It's widely accepted that many nonhuman animals (animals) are conscious beings who display and feel a wide array of emotions including joy, happiness, pleasure, love, empathy, compassion, and sadness and profound grief. Among mammals this isn't at all surprising because all mammals, including humans, share the same structures and neurochemicals in the limbic system that are important in processing and expressing what they're feeling. 

Slowly but surely we're hearing about more and more observations of strong emotional attachments that cross species lines. These friendships, unlikely friendships (see and) in a good number of cases, show that emotions including joy, love, empathy, compassion, kindness, and grief can readily be shared by improbable friends including predators and prey such as a cat and a bird, a snake and a hamster, and a lioness and a baby oryx. And, of course, the best examples of emotions being shared between different species are those close and enduring relationships we humans form with the companion animals with whom we share our homes and with those nonhumans with whom we work closely to rehabilitate when they're in need. 

On November 7 the PBS Nature documentary called "Animal Odd Couples" will air with some of the most amazing footage of these unexpected and improbable relationships. A description of the program accompanied by a short video is as follows: "Are animals capable of feeling complex emotions? Recent observations of unexpected cross-species relationships in zoos and animal sanctuaries around the world may provide some answers. Endearing interactions between a cheetah and a retriever, a lion and a coyote, a dog and a deer, a goat and a horse, and even a tortoise and a goose offer captivating glimpses of supportive connections in the animal world. Each interspecies pair challenges the conventional wisdom that humans are the only species capable of feeling compassion and forming long-lasting friendships. Animal behavior experts weigh in with their opinions, and animal caretakers share their personal experiences with cross-species relationships in this compelling tale of unlikely animal couples."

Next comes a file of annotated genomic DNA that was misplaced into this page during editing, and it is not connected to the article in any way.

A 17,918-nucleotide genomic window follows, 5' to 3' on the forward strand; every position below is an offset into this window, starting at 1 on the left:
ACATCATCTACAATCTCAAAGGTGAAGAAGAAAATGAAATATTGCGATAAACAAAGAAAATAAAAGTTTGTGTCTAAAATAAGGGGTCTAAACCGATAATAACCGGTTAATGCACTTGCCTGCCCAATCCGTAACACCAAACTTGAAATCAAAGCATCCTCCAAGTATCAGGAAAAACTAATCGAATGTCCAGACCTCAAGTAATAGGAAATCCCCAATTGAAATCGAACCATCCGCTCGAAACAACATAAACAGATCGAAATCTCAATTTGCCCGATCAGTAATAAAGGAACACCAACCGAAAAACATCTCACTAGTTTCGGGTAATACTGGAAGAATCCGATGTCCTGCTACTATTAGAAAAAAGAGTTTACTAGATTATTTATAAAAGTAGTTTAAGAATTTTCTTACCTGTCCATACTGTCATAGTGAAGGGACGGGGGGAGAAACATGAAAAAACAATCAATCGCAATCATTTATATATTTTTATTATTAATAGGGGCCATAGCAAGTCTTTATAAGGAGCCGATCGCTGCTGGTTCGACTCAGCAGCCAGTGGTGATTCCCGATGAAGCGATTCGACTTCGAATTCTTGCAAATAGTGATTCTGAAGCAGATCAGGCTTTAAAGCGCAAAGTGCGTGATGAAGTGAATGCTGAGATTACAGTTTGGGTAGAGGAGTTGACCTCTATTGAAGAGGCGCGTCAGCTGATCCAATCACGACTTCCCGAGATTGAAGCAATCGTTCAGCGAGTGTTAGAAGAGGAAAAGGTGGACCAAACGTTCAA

Consider, for example, love. In this documentary we learn "Love apparently knows no boundaries in the animal kingdom. A lion befriends a coyote. A goat guides a blind horse. A goose romances a tortoise, and so on." The growing number of stories of unlikely animal pairings including enduring animal relationships has generated a good deal of scientific interest about interspecies bonds and animal altruism

I'm pleased to be in this documentary and I noted “a lot of people find these cross-species relationships surprising because they don’t appreciate the richness of the emotional lives of non-human animals, that non-human animals experience the same emotions we do.” 

I highly recommend "Animal Odd Couples" because it's based on solid science (see and also) and the videos of the animals are truly outstanding. I'm sure future research will reveal that close relationships between odd couples, strange bedfellows, are more common than previously thought, that empathy, compassion, and kindness cross species lines, and that "humans have no monopoly on moral behavior" (see also and and). 

The teaser image of a dog and a friendly cheetah, truly an odd couple, can be seen here.

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